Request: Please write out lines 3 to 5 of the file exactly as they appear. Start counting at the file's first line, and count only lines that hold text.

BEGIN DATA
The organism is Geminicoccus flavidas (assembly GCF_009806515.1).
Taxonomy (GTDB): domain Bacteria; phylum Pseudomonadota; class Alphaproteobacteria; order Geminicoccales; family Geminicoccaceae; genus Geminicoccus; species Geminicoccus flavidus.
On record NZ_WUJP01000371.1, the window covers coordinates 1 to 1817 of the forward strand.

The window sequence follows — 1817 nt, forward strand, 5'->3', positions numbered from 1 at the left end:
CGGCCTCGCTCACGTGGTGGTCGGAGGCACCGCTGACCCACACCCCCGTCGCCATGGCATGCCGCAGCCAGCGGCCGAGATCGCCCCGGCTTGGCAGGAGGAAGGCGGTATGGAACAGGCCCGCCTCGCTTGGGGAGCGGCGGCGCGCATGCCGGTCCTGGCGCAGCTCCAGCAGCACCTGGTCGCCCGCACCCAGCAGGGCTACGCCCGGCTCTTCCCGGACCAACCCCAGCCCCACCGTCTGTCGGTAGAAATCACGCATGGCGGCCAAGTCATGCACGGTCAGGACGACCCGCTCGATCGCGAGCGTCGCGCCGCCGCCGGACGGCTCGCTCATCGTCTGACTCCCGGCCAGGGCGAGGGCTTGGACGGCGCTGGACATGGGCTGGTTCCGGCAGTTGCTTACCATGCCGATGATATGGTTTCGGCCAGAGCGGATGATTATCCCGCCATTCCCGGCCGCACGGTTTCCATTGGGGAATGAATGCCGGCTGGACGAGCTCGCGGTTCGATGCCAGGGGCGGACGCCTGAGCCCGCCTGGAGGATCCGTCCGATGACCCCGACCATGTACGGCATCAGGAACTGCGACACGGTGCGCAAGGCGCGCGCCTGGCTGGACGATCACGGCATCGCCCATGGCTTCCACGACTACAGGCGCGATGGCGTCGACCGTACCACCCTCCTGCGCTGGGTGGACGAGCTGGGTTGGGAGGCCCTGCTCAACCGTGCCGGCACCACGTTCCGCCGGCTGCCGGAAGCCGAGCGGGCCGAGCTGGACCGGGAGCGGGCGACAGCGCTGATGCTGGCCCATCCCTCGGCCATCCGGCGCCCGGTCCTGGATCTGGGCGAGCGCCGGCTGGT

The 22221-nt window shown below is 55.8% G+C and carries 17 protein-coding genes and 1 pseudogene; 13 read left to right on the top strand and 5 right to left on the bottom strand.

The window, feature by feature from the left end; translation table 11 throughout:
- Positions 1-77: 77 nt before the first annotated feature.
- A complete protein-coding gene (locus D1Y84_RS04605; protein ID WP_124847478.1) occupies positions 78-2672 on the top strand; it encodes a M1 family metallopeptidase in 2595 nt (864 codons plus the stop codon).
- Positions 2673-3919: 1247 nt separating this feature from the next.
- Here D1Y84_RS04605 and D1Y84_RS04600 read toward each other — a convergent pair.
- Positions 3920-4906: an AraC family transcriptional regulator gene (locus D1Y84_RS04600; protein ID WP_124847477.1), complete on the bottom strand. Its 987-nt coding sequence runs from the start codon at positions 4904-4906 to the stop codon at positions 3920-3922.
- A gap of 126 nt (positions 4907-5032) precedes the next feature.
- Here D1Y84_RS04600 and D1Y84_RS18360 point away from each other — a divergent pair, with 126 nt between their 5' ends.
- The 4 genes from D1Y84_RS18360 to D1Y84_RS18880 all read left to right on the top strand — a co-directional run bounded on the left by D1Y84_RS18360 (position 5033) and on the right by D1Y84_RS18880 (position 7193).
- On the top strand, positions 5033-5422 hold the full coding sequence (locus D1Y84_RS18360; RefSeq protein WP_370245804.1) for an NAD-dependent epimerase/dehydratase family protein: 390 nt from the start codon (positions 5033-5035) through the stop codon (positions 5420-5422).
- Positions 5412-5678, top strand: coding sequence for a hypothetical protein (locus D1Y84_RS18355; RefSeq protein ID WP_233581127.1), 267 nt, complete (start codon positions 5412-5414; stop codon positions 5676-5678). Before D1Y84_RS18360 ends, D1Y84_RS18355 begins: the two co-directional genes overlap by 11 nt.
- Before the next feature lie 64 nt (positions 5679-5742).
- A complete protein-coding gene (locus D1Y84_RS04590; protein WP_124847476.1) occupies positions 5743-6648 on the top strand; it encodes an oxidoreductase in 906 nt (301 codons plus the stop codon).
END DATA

On record NZ_WUJP01000371.1, the window covers coordinates 1 to 1817 of the forward strand.

The window sequence follows — 1817 nt, forward strand, 5'->3', positions numbered from 1 at the left end:
CGGCCTCGCTCACGTGGTGGTCGGAGGCACCGCTGACCCACACCCCCGTCGCCATGGCATGCCGCAGCCAGCGGCCGAGATCGCCCCGGCTTGGCAGGAGGAAGGCGGTATGGAACAGGCCCGCCTCGCTTGGGGAGCGGCGGCGCGCATGCCGGTCCTGGCGCAGCTCCAGCAGCACCTGGTCGCCCGCACCCAGCAGGGCTACGCCCGGCTCTTCCCGGACCAACCCCAGCCCCACCGTCTGTCGGTAGAAATCACGCATGGCGGCCAAGTCATGCACGGTCAGGACGACCCGCTCGATCGCGAGCGTCGCGCCGCCGCCGGACGGCTCGCTCATCGTCTGACTCCCGGCCAGGGCGAGGGCTTGGACGGCGCTGGACATGGGCTGGTTCCGGCAGTTGCTTACCATGCCGATGATATGGTTTCGGCCAGAGCGGATGATTATCCCGCCATTCCCGGCCGCACGGTTTCCATTGGGGAATGAATGCCGGCTGGACGAGCTCGCGGTTCGATGCCAGGGGCGGACGCCTGAGCCCGCCTGGAGGATCCGTCCGATGACCCCGACCATGTACGGCATCAGGAACTGCGACACGGTGCGCAAGGCGCGCGCCTGGCTGGACGATCACGGCATCGCCCATGGCTTCCACGACTACAGGCGCGATGGCGTCGACCGTACCACCCTCCTGCGCTGGGTGGACGAGCTGGGTTGGGAGGCCCTGCTCAACCGTGCCGGCACCACGTTCCGCCGGCTGCCGGAAGCCGAGCGGGCCGAGCTGGACCGGGAGCGGGCGACAGCGCTGATGCTGGCCCATCCCTCGGCCATCCGGCGCCCGGTCCTGGATCTGGGCGAGCGCCGGCTGGT